Yea! The BFM (Boise Farmers Market) opened today for it’s 2019 season at their new location at Shoreline Drive and Americana in Boise. It was cold. No rain, though. And it was crowded. They did have treats for everyone as pictured here – Ham and Cheese Croissant – and other “goodies”. Dignitaries were there – Head of the Boise Chamber of Commerce, the BFM President and Mayor Dave Bieter. Great to have them all at the Grand Opening. Thank-You!
The BFM, Boise Farmers Market, has come up with a novel idea – Take the market to those who can least afford to attend the market at 10th and Grove or any other market in the downtown corridor. In other words, hook up a trailer to a vehicle and take the produce to different neighborhoods. New idea? In the 21st Century, maybe, but I can remember the farmers coming to our neighborhood – in Delaware – and my Mother buying fresh produce that way in season. Look at what they are doing. If you need to enlarge the photos to see them or to print them, Left-Click the photo. From the BFM website, “Spring produce galore! Look for strawberries, asparagus, lettuces, mustard greens, radishes, rhubarb, micro-greens and a whole lot of love. Plus, the debut of the BFM Mobile Market on Saturday, May 23rd!”As this poster says, “The Boise Farmers Market and the Boise Parks and Recreation are bringing fresh local produce to your neighborhood this summer! Shop for Fresh-From-The-Farm fruits and vegetables while your kids play in the park. The Mobile Market accepts SNAP benefits. For more information, please contact Janie Burns at (208) 863-6947 or at email@example.com.” You can also check the website at The Boise Farmers Market.
Hopefully, some of these produce vendors will have some of their produce on the Mobile Market. I know you will be able to purchase fresh, farm eggs from Meadowlark Farms. And maybe bakery items in the future.
No, it’s not too early to be thinking about your garden for this year. You should have some starts going right now. But I thought that some of you might be interested in this following article and resource. They do an awesome job with refugees coming to Boiseboth in growing their own garden products and selling their products at the Boise Saturday Market.
I like your “foodie” blog. I don’t know who your audience is, but maybe you want to help us advertise our CSA? We could still use some members. You can see the details at Community Supported Agriculture Or, let me know how you want to help. I’m happy to add you to our volunteers email list and put you to work in the garden if that’s what you want.Katie Painter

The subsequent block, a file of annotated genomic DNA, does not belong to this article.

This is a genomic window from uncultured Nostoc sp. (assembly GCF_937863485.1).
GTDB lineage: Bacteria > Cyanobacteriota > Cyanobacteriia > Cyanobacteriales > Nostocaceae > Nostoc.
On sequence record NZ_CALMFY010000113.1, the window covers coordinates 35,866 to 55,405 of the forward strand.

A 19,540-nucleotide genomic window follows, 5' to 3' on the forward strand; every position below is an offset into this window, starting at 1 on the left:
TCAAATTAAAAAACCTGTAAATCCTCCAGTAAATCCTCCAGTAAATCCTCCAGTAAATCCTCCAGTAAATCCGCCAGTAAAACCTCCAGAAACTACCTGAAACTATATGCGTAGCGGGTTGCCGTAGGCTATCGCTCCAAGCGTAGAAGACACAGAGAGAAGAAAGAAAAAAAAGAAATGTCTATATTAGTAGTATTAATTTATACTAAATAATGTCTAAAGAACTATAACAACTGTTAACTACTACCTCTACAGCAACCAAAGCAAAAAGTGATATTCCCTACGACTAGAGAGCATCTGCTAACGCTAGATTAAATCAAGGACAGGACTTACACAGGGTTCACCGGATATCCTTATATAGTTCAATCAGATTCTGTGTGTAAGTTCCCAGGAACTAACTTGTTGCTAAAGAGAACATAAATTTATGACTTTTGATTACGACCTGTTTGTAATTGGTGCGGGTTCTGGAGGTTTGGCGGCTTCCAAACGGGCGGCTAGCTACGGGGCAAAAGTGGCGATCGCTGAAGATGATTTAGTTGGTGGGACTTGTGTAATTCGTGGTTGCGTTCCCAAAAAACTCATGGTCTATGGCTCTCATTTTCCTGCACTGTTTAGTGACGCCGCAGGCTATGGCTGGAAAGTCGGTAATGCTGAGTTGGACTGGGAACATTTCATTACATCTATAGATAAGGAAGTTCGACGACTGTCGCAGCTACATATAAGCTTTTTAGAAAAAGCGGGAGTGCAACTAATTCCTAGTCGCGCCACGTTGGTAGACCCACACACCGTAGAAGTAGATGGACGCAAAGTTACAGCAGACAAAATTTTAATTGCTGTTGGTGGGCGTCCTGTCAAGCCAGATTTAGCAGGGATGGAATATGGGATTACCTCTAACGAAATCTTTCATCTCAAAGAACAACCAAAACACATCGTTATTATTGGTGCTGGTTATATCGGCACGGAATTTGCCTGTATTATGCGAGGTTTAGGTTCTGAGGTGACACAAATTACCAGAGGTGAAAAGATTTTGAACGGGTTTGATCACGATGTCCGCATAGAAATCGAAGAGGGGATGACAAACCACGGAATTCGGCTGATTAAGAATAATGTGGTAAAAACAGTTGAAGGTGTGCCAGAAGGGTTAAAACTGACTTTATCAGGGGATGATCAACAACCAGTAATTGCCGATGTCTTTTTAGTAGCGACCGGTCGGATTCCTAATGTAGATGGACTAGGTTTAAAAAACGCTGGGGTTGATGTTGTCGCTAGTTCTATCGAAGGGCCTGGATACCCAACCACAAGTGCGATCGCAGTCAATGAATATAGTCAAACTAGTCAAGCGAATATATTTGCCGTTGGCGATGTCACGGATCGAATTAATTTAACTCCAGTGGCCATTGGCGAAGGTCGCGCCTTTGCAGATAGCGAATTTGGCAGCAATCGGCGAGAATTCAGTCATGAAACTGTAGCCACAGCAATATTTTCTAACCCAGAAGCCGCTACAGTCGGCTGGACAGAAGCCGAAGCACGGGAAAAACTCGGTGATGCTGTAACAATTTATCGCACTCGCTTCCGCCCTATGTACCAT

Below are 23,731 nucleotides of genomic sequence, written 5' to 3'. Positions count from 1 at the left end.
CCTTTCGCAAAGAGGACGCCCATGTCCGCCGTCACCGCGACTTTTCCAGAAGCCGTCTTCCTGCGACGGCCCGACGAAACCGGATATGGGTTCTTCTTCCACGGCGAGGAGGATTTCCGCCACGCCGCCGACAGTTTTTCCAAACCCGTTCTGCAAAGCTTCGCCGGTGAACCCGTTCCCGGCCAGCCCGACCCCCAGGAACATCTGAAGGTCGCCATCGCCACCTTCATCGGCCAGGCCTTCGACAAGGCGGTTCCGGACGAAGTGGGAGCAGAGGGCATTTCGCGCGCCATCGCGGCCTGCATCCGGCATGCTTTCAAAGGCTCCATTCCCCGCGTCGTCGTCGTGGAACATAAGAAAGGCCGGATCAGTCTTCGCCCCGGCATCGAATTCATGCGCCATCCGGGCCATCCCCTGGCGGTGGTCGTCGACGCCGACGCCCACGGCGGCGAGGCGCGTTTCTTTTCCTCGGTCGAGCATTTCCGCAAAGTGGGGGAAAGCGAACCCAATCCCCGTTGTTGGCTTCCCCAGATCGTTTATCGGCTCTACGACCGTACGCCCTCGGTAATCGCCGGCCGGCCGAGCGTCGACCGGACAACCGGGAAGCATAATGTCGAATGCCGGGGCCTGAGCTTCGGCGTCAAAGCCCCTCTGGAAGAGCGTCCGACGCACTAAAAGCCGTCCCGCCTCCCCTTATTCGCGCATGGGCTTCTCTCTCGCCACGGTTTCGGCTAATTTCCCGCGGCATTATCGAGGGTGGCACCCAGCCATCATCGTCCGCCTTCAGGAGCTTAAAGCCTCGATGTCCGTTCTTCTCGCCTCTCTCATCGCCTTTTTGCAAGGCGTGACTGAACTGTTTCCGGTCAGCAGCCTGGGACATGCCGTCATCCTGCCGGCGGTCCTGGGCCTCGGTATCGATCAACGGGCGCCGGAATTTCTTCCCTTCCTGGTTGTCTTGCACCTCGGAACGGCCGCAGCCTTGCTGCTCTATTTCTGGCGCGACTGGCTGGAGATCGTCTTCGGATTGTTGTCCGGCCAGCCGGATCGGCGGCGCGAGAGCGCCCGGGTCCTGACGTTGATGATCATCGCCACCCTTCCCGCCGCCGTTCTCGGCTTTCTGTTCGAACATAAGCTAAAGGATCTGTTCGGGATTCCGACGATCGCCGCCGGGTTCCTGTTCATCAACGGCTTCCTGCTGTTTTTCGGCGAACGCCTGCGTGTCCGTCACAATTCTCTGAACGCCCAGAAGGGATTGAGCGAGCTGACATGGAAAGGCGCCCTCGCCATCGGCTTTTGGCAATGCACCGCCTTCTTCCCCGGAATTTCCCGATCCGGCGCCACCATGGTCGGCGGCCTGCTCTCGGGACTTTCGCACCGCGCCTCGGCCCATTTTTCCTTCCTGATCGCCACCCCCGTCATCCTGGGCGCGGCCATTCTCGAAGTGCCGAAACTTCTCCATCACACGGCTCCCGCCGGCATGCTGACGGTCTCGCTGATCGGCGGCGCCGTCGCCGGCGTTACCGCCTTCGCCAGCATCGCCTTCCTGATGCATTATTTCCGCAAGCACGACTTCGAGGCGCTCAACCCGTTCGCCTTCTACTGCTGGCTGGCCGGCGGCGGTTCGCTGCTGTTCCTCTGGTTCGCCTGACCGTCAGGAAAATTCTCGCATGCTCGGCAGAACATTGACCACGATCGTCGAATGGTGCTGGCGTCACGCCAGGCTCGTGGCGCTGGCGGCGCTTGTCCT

Refugee Agriculture Coordinator
Idaho Office for Refugees
1607 W Jefferson St
Boise, ID 83702
OK, so there you have some information. Do you have some spare time? Energies? Resources? Let them know. Cheers!
A ride to where? Wilder? What’s in Wilder? Ahhh, you say, two things!
First, there are hops! Miles and miles of hops! Just coming through from a long Winters nap. They will grow to 16 to 20 feet tall. And after they grow, they will find their way to your favorite brew.
And Second, there is Alejandra’s Mexican Restaurant. (It always comes down to food!) A very excellent restaurant and almost better than those in Boise and Kuna. Read our Review. We will probably go back to this one. However, there is one in Marsing right on Main Street, which might be a wee bit closer.
We were actually at Parma Ridge Winery and we asked the winemaker – Dick Dickstein – where a good Mexican restaurant was in the area. He highly suggested Alejandra’s and he was right! (One really should not take a photography amid chews! It gives a false impression.)
It really was an enjoyable morning and afternoon. A good Idaho winery visited – no, we did not buy any – we have some in storage; We found another good restaurant to frequent and it was a pleasant drive through the Idaho countryside on a beautiful spring afternoon. Not much traffic on the roads as most people have returned from the Mountains and the Memorial Day Weekend and are now back at work. We are still retired!!! So Robin and I will spend out days searching for good wine and good food and report to you what we have found. It’s tough – But someone has to do it! Cheers!
That’s right! Texas Tarragon! I never heard of it until I went to Zamzows a while ago. I think Jerri was asking me about tarragon. This is a very potent variety with some really pretty yellow flowers. The plants are from Bonnie Plants. Texas Tarragon, Tagetes lucida, likes ordinary, well drained soil that is kept evenly moist and fertilized on a regular basis. I sampled a leaf at Zamzows and it really is a potent tarragon with a lingering spicyness. If you like tarragon, this might be worth a trip to Zamzows, or wherever Bonnie Plants are sold, and get a plant or two. Cheers!